Left - Olivia Hogan & Brett Whittingham. Cover - Kate Gregory
The days are getting shorter, the nights colder, and the air has that refreshing crispness about it that accompanies the onset of winter. Melbourne's punters, for the first time in months, are rugging up to go out to the theatre. The obligatory glass of intermission red thaws the icier among us, and for those who don't drink, there's always an old oil burner or fan heater, hauled out from underneath last year's sets and hastily fired up in the foyer. It's a wonderful time to live in Melbourne, and to get out into its theatres.
It's also the perfect time of the year for a
production of Jane Bodie's fourplay, which, like chestnuts,
mushrooms, and other autumnal produce, is currently in season and well worth
seeking out. Not only is the play set in autumn but, charting the dissolution
of a relationship over time, finds in the season perfect metaphor for its own
narrative and emotional development; the piles of leaves that litter the stage,
and which overtake it in the play's final moments, are a potent, elegiatic reminder
of the decay at the heart of the play's central relationship, not to mention at
the heart of so many relationships, fictional or otherwise.
Alice (Olivia Hogan), a former actor-turned-care worker, and Tom (Brett Whittingham), who's still acting despite himself, are in a convenient but complacent relationship, not so much in love as in limbo. For the most part, they get along fine - she helps him with his lines, he dutifully listens to her stories about work - though she sometimes sleeps on the couch and he has to admit that they've had less in common since she stopped acting and took up care work. When Tom's unashamedly sassy co-star, Natasha (Kate Gregory), starts flirting with him during their one-on-one rehearsals, he finds himself, not only tempted, but willing to give in to temptation; when Alice starts spending more and more time with her kooky co-worker Jack (Dan Walls), she can't help but find him a little endearing, if admittedly also a fraction frightening. Tom and Alice's relationship with each other, meanwhile, steadily erodes from the inside out, the leaves beginning to pile up around them, the air between them increasingly thin. When Tom, trying in vain to recreate the past, brings home a bottle of the wine they used to drink together, he remarks that it's been a long time since they've had it and is then disappointed when its not as good as they remember. The implication isn't lost on either of them: the relationship, like the bottle, is corked.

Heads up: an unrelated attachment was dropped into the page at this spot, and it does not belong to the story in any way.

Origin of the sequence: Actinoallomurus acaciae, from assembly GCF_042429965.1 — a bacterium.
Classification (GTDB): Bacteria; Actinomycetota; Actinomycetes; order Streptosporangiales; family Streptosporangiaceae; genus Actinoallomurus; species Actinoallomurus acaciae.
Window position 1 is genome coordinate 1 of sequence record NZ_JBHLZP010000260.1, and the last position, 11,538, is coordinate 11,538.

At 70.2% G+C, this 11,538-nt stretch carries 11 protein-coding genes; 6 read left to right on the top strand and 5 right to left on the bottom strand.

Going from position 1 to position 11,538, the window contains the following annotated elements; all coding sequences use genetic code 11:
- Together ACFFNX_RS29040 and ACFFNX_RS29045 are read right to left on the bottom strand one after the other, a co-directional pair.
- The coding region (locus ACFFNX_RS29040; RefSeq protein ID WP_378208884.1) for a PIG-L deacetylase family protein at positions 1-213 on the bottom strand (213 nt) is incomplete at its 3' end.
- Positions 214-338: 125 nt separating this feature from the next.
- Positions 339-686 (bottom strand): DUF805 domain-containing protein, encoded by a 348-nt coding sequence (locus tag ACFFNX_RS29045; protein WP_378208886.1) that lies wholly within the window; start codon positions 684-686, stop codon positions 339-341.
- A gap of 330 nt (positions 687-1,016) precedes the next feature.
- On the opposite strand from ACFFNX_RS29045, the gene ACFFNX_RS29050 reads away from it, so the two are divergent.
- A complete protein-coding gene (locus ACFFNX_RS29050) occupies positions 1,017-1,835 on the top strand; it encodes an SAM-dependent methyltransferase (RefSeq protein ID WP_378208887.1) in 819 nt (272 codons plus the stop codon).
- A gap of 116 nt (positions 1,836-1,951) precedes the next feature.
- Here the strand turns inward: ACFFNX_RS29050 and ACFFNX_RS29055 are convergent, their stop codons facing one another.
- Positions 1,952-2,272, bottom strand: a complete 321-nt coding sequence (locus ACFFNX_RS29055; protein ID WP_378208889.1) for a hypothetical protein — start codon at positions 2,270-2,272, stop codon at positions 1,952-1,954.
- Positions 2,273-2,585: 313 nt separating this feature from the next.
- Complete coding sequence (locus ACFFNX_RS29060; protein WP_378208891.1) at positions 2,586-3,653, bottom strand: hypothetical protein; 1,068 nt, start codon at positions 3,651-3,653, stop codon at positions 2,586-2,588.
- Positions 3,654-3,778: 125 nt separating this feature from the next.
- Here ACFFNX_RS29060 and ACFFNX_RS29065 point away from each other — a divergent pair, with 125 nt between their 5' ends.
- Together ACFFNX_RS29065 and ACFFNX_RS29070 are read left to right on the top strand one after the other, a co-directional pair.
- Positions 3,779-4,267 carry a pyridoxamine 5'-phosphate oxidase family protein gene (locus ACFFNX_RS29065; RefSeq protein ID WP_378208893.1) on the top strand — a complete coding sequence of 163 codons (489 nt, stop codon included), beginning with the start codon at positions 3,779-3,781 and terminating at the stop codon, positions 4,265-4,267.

Director David Ryding, working with a bang-up cast, brings the play's quiet charms to the stage with good humour, visual intelligence and subtlety. His style is modest, never overstating its case or impressing itself too forcefully on the audience, but nevertheless carefully considered and precise; his gradual emptying out the space, for example, which sees the characters' warmly lit and lived-in bedroom, littered with pillows and clothes and furniture, become a cold and impersonal void, emptied of things and people, is highly schematic and calculated, but feels unforced and is almost imperceptible. The performances are routinely excellent; Oliva Hogan, whose everyday mannerisms and carefully observed gestures are often delivered with subtle but revealing sadness, does particularly well.
However, it's Bodie's writing that truly shines
here, sparkling humbly, as it does, with great warmth and humanity. Though the
ending feels a trifle forced - it echoes the first scene of the play in a way
that, dramatically and emotionally, doesn't quite make sense - for the most
part it doesn't put a foot wrong. On the contrary, combined with fine direction
and excellent performances, it makes for one of the best productions of the
year thus far - not to mention of the season, which, for this cold-blooded
reviewer at least, it makes feel a little warmer.
The Act-O-Matic 3000 Presents
by Jane Bodie
Directed by David Ryding
Venue: Cromwell Road Theatre | 27a Cromwell Road, South Yarra
Week One: Wed 16 (Preview), Thurs 17, Fri 18, Sat 19 May
Week Two: Tues 22, Wed 23, Thurs 24, Fri 25, Sat 26 May
Matinee performance - Saturday 26 May @ 2pm
Tickets: $10 Preview | $15 Concession (pension, f/t student, MEAA, Groups 12+), $20 Full
Tix at the door